Genk are one of four clubs in Belgiun that have solid fan bases and can regularly draw over 20,000 – the other 3 being RSC Anderlecht, Club Brugge, and Standard Liège…
RSC Anderlecht…
photo credits – Dirk Grosemans,,

Royal Sporting Club Anderlecht is the largest club from the Belgian capital and largest city, Brussels. [The only other club from Brussels with recent top flight history is FC Brussels, who drew 5,219 per game in 2007-08 when they were relegated to the Belgian Second Division, and only draw around 1,100 per game these days. So Brussels is sort of like Paris, France in that it is the biggest city in the country, but the vast majority of it's citizens have no interest in supporting a top flight football club]. Brussels has a metro-area population of around 1.83 million. Last season Anderlecht finished in 3rd place and drew 22,636 per game, and in recent years they have been able to draw up to 24,500 or so to their Constant Vanden Stockstadion, which has a capacity of 28,063. Anderlecht is Belgium’s most-titled club, with 30 titles (last in 2009-10). Those 30 titles were all won from 1946 onwards, so Anderlecht’s title-frequency is even higher than one might imagine. In the first decade of the 2000s, Anderlecht were champions 5 times. Anderlecht has a predominantly Flemish fan base, and certainly enjoy a significantly larger amount of support from outside the Brussels-Capital region than from within it (like maybe 75-80% from outside of Brussels). Anderlecht play in white kits with mauve (or purple) trim.

Club Brugge…
photo credits –’s eye satellite view,

Club Brugge KV have the second-most Belgian titles, 13, with their last title in 2005-06. Brugge are from Bruges, whose historic city center, full of intact medieval architecture, is a UNESCO World Heritage site. Bruges’ population is around 116,000 [again, this does not include metro-area population]. Brugge wear jerseys similar to Inter – black and blue vertical stripes, but the red in Club Brugge’s badge sets their look apart from the Italian giants. Brugge have a stadium-share with Cercle Brugge at the Jan Breydal Stadium, which is city-owned and has a capacity of 29,042. Brugge drew 23,157 in 2010-11, and finished in 4th place. In good seasons, they can draw 26 K. [Cercle Brugge have a much smaller fan base, and drew 7,488 per game last season.]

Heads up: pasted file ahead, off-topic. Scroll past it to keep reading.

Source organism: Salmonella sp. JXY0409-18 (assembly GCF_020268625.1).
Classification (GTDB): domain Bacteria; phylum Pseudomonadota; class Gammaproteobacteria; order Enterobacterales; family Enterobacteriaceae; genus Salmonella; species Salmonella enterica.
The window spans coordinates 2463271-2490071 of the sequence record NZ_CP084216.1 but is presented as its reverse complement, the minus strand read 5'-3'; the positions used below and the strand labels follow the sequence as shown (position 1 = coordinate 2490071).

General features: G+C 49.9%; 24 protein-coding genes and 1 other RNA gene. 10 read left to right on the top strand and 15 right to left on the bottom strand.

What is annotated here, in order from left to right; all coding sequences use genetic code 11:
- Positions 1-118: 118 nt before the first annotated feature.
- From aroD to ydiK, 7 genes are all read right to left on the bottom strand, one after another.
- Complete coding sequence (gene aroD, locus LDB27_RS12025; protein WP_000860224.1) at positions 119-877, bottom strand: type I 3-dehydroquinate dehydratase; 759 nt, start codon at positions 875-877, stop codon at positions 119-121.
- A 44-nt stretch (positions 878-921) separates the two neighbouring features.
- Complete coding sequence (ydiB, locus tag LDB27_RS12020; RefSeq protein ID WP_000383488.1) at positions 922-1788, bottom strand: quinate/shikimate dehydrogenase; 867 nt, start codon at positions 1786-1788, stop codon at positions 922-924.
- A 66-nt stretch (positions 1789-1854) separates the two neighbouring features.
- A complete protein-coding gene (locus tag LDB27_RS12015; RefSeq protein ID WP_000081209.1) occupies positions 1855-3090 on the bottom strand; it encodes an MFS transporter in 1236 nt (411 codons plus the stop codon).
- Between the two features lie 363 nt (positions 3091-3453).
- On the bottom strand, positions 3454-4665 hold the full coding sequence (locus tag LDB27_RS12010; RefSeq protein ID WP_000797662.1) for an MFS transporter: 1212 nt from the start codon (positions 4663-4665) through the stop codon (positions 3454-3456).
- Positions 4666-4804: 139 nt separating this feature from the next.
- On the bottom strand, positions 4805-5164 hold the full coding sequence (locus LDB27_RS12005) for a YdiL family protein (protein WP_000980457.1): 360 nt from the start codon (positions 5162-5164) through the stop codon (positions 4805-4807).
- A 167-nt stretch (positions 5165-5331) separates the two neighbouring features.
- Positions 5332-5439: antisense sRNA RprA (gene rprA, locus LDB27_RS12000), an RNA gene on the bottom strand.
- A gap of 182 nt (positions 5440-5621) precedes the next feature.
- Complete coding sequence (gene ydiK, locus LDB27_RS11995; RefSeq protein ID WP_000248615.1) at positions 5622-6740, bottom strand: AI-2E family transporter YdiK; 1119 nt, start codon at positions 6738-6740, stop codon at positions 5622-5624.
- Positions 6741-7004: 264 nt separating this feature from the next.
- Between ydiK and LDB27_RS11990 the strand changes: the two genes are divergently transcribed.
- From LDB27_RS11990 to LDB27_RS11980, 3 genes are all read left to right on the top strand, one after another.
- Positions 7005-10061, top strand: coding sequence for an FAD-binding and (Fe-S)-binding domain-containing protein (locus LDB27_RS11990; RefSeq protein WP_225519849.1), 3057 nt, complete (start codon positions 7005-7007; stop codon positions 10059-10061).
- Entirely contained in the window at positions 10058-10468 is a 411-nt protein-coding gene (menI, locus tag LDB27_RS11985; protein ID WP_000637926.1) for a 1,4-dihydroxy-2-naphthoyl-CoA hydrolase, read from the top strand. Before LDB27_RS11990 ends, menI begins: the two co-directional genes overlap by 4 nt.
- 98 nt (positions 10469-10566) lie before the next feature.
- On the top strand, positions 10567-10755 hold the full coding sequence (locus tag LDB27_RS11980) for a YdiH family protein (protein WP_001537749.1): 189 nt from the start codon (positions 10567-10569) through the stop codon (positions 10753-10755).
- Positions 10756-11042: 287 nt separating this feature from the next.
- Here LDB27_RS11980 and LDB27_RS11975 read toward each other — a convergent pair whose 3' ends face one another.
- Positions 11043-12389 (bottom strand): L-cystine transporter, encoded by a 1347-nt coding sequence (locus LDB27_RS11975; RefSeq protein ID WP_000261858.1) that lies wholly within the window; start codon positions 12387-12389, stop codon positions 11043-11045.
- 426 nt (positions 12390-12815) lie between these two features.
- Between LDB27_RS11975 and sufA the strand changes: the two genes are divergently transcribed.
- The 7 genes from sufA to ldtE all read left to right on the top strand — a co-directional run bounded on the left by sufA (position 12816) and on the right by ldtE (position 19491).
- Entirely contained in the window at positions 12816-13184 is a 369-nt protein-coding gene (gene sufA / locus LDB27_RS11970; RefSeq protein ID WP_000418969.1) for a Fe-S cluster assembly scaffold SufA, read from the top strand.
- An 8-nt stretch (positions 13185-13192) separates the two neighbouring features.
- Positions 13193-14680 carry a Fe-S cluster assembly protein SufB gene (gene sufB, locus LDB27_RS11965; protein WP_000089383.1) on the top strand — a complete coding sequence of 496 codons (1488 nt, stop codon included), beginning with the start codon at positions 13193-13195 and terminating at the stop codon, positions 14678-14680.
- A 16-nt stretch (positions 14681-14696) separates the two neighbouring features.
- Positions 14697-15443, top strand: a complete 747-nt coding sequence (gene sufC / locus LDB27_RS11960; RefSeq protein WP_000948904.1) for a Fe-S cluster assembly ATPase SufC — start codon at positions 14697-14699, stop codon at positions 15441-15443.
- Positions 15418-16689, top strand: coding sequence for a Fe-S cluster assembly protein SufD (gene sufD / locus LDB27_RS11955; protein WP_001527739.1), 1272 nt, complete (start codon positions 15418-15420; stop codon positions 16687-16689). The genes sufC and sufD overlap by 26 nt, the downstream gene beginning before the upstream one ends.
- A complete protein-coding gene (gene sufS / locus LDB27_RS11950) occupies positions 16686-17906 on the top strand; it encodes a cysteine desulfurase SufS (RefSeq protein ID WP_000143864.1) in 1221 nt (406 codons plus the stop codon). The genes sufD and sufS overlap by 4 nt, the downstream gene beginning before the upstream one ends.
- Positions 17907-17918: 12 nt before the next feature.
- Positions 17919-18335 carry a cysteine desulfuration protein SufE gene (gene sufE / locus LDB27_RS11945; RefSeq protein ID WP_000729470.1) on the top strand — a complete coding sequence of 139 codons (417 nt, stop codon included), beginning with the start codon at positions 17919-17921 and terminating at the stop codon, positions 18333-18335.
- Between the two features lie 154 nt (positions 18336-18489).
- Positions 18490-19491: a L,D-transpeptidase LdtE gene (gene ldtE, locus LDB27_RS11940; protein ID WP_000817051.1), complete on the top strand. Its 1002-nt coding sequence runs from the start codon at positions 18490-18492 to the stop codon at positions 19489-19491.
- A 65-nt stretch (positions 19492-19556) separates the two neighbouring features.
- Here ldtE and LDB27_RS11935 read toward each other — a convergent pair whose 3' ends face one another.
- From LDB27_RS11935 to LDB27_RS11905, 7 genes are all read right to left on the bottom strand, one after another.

Standard Liège…
photo credits –,
Standard Liège (Royal Standard de Liège), are the biggest club in the French-speaking part of Belgium. Liège is the industrial center of Wallonia, and is a steel city {see this map that shows coal regions and metal processing centers in Belgium}. Les Rouches (the Reds) are called that, and not the linguistically-correct les Rouges, because of the effect of the Walloon accent. Standard Liège have won 10 Belgian titles, most recently in 2007-08 and 2008-09. But before that, Standard Liège had a 25-year title drought (having had won the 1982-83 title). The club drew best in Belgium last season, pulling in 25,125 per game to their Stade Maurice Dufrasne. Standard Liège had a decent European run in 2009-10, qualifying for the UEFA Champions League Group Stage, finishing third in their group, and then moving over to the 09/10 Europa League Knockout Round, where they made it to the Quarterfinals, first beating Roma, then Panathinaikos. They are currently, along with Anderlecht and Club Brugge, in the 2011-12 Europa League Group Stage.

Thanks to the contributors to the pages at, ‘Belgian Pro League‘. Thanks to, for attendance data.

WordPress database error: [Table 'bil072291136157.wp_comments' doesn't exist]
SELECT * FROM wp_comments WHERE comment_approved = '1' AND comment_post_ID = 14145 ORDER BY comment_date_gmt ASC


No comments yet.

RSS feed for comments on this post. TrackBack URL

Leave a comment

Powered by WordPress